Look, if I was Kobe I might look at the current state of the Lakers and say something like:

I’ve been carrying this franchise for close to two decades. Now, I’d like to go out guns a-blazing. These kids have the foreseeable future to develop and the rest of these vets probably won’t be here after this season. Oh, and Byron is totally cool with whatever I tell him to be cool with.

There’s also the issue of the habits Kobe has formed as the driving force of the Los Angeles Lakers for so long. Kobe might actually think this is yet another situation he could shoot himself out of. It’s crazy to think, but old habits die hard, right? Almost every other form of adversity has been solved through shooting, why would this be any different for the Clint Eastwood-esque character who took said shots? He’s said as much in the past, Kobe might actually think he’s helping.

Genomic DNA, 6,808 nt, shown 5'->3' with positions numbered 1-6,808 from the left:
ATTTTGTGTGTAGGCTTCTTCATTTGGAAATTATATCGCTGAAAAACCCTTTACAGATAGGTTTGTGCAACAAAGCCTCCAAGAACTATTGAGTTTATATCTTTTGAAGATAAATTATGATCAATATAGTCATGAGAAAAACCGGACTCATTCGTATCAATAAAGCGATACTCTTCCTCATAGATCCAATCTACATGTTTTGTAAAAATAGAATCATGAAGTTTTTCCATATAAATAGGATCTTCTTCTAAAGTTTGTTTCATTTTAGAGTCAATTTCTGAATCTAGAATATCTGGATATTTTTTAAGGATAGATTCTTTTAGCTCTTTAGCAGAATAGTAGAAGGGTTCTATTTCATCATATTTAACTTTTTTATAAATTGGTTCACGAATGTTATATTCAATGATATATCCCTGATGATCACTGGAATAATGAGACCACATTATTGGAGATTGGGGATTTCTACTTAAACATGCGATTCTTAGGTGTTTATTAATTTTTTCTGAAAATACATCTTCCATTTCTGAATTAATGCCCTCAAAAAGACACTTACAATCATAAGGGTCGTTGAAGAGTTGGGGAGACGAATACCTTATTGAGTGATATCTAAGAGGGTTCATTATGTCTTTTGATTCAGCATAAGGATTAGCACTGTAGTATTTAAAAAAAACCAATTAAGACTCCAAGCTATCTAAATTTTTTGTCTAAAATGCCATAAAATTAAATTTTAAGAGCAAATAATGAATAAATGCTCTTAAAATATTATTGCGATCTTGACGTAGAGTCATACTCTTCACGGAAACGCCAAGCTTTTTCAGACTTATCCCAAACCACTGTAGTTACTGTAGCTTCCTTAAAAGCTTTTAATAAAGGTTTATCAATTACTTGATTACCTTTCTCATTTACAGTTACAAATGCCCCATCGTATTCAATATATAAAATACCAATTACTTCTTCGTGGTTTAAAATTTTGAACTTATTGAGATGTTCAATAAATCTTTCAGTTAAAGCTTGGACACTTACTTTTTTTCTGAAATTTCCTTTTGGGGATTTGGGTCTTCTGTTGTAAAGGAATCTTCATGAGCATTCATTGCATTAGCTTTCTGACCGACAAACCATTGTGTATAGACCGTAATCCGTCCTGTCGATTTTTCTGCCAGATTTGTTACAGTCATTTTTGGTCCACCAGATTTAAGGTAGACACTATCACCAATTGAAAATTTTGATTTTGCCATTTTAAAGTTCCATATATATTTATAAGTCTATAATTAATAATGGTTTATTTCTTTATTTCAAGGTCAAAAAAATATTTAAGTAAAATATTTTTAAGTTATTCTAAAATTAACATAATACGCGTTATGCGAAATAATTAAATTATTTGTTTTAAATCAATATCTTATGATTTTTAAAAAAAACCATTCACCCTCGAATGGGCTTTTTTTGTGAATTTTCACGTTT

Back to Byron, in a semi-short aside… And this is all hypothetical:

His quotes have reached an incredible level of insanity as he’s tried to keep this locker-room from outright mutiny against either Kobe or Scott, himself.

There’s no surer way to get fired than to screw up the dynamic between him and Bryant. Once he loses that relationship, it’s over. Say what you will about the priorities the franchise should have, but if the team is losing and the youth isn’t developing, the front office can at least explain it away with growing pains.

If Kobe’s poor play continues, Byron calls him on it and Kobe decides it time to hang ’em up before all those home games pass, and the ratings fall off a cliff (as they have post-Bryant injuries recently), Scott fails at what feels like his top priority.